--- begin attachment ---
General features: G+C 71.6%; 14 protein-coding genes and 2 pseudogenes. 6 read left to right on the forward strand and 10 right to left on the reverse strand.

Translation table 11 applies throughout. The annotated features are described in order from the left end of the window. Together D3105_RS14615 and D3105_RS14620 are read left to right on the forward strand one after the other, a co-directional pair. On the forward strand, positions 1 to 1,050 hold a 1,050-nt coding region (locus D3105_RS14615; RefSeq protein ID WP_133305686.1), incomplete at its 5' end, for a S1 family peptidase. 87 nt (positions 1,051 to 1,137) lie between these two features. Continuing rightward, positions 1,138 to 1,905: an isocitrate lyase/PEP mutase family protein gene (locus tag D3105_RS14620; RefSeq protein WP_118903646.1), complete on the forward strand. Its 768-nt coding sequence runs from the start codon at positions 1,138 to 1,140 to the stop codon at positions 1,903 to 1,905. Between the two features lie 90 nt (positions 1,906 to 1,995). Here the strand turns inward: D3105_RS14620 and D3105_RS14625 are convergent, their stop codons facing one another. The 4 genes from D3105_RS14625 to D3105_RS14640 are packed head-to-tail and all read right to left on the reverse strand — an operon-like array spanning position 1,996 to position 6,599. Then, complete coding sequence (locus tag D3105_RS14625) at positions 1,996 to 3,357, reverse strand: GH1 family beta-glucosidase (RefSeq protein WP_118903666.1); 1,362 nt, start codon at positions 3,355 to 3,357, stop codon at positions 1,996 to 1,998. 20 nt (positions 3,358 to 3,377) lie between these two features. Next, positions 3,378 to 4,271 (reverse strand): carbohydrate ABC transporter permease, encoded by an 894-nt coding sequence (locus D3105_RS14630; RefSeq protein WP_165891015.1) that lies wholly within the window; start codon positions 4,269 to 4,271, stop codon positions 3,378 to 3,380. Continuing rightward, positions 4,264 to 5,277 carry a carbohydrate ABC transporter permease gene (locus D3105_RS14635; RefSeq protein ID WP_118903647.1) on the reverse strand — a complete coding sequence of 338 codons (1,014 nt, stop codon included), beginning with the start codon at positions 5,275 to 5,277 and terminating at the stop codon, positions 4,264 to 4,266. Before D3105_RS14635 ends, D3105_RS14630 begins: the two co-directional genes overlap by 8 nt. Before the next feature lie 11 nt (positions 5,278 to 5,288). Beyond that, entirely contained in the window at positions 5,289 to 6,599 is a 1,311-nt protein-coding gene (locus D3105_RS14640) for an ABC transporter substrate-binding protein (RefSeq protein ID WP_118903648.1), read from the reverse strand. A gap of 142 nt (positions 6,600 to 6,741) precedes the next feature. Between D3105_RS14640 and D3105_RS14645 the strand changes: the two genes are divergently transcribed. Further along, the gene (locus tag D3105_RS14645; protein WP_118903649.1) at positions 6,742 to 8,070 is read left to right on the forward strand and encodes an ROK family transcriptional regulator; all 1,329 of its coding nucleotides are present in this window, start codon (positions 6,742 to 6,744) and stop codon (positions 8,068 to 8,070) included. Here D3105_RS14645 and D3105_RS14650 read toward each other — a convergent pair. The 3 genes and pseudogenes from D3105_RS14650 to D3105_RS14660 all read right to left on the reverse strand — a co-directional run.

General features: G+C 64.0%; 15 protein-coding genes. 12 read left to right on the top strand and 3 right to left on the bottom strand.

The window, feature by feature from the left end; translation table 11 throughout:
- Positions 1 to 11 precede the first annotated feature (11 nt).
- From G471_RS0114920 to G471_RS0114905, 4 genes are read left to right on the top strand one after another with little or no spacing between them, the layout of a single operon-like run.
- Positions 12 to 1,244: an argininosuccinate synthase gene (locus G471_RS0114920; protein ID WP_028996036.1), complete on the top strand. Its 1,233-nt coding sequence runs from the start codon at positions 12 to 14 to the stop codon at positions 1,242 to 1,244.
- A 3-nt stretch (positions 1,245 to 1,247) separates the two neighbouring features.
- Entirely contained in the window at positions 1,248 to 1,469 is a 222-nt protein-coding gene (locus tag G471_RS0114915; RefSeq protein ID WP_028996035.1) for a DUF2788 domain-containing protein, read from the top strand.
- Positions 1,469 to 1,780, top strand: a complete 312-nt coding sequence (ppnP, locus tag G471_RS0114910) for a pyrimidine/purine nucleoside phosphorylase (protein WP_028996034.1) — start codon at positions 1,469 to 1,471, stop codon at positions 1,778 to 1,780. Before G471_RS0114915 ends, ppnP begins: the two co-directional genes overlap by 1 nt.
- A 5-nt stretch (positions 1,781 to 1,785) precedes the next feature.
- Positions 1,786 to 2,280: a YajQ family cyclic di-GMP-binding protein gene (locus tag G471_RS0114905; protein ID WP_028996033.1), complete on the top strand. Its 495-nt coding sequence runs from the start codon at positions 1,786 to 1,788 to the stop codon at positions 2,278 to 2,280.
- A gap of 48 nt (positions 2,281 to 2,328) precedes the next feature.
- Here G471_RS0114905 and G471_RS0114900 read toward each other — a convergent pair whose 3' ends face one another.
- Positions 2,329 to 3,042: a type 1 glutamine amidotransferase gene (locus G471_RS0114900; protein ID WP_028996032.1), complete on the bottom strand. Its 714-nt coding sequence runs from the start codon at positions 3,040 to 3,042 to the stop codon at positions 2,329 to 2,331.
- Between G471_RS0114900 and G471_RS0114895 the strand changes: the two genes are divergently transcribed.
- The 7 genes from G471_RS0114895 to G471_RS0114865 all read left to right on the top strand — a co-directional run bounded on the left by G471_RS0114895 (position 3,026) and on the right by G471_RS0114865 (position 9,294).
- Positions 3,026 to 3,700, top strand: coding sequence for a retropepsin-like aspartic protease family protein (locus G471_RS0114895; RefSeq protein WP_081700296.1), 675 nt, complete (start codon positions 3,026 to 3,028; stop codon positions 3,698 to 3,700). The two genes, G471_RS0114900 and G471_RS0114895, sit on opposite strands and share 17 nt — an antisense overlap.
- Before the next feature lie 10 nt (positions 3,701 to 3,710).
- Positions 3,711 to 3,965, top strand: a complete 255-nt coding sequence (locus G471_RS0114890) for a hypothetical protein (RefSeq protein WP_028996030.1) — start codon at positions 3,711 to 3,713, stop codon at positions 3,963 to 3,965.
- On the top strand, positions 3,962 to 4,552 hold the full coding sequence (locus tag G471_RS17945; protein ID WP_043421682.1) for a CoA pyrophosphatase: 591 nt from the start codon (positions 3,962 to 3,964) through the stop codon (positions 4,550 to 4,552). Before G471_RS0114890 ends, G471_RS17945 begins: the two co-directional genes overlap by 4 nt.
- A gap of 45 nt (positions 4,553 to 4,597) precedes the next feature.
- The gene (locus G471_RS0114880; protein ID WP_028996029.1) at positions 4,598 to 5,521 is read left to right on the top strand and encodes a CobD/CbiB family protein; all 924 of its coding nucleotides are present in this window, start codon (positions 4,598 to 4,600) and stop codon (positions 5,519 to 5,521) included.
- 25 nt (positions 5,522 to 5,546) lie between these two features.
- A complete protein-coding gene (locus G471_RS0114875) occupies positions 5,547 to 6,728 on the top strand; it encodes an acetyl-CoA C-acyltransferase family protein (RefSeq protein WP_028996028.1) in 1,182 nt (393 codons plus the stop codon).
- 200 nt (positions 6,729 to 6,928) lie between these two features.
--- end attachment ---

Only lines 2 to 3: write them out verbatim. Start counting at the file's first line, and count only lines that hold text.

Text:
Translation table 11 applies throughout. The annotated features are described in order from the left end of the window. Together D3105_RS14615 and D3105_RS14620 are read left to right on the forward strand one after the other, a co-directional pair. On the forward strand, positions 1 to 1,050 hold a 1,050-nt coding region (locus D3105_RS14615; RefSeq protein ID WP_133305686.1), incomplete at its 5' end, for a S1 family peptidase. 87 nt (positions 1,051 to 1,137) lie between these two features. Continuing rightward, positions 1,138 to 1,905: an isocitrate lyase/PEP mutase family protein gene (locus tag D3105_RS14620; RefSeq protein WP_118903646.1), complete on the forward strand. Its 768-nt coding sequence runs from the start codon at positions 1,138 to 1,140 to the stop codon at positions 1,903 to 1,905. Between the two features lie 90 nt (positions 1,906 to 1,995). Here the strand turns inward: D3105_RS14620 and D3105_RS14625 are convergent, their stop codons facing one another. The 4 genes from D3105_RS14625 to D3105_RS14640 are packed head-to-tail and all read right to left on the reverse strand — an operon-like array spanning position 1,996 to position 6,599. Then, complete coding sequence (locus tag D3105_RS14625) at positions 1,996 to 3,357, reverse strand: GH1 family beta-glucosidase (RefSeq protein WP_118903666.1); 1,362 nt, start codon at positions 3,355 to 3,357, stop codon at positions 1,996 to 1,998. 20 nt (positions 3,358 to 3,377) lie between these two features. Next, positions 3,378 to 4,271 (reverse strand): carbohydrate ABC transporter permease, encoded by an 894-nt coding sequence (locus D3105_RS14630; RefSeq protein WP_165891015.1) that lies wholly within the window; start codon positions 4,269 to 4,271, stop codon positions 3,378 to 3,380. Continuing rightward, positions 4,264 to 5,277 carry a carbohydrate ABC transporter permease gene (locus D3105_RS14635; RefSeq protein ID WP_118903647.1) on the reverse strand — a complete coding sequence of 338 codons (1,014 nt, stop codon included), beginning with the start codon at positions 5,275 to 5,277 and terminating at the stop codon, positions 4,264 to 4,266. Before D3105_RS14635 ends, D3105_RS14630 begins: the two co-directional genes overlap by 8 nt. Before the next feature lie 11 nt (positions 5,278 to 5,288). Beyond that, entirely contained in the window at positions 5,289 to 6,599 is a 1,311-nt protein-coding gene (locus D3105_RS14640) for an ABC transporter substrate-binding protein (RefSeq protein ID WP_118903648.1), read from the reverse strand. A gap of 142 nt (positions 6,600 to 6,741) precedes the next feature. Between D3105_RS14640 and D3105_RS14645 the strand changes: the two genes are divergently transcribed. Further along, the gene (locus tag D3105_RS14645; protein WP_118903649.1) at positions 6,742 to 8,070 is read left to right on the forward strand and encodes an ROK family transcriptional regulator; all 1,329 of its coding nucleotides are present in this window, start codon (positions 6,742 to 6,744) and stop codon (positions 8,068 to 8,070) included. Here D3105_RS14645 and D3105_RS14650 read toward each other — a convergent pair. The 3 genes and pseudogenes from D3105_RS14650 to D3105_RS14660 all read right to left on the reverse strand — a co-directional run.

General features: G+C 64.0%; 15 protein-coding genes. 12 read left to right on the top strand and 3 right to left on the bottom strand.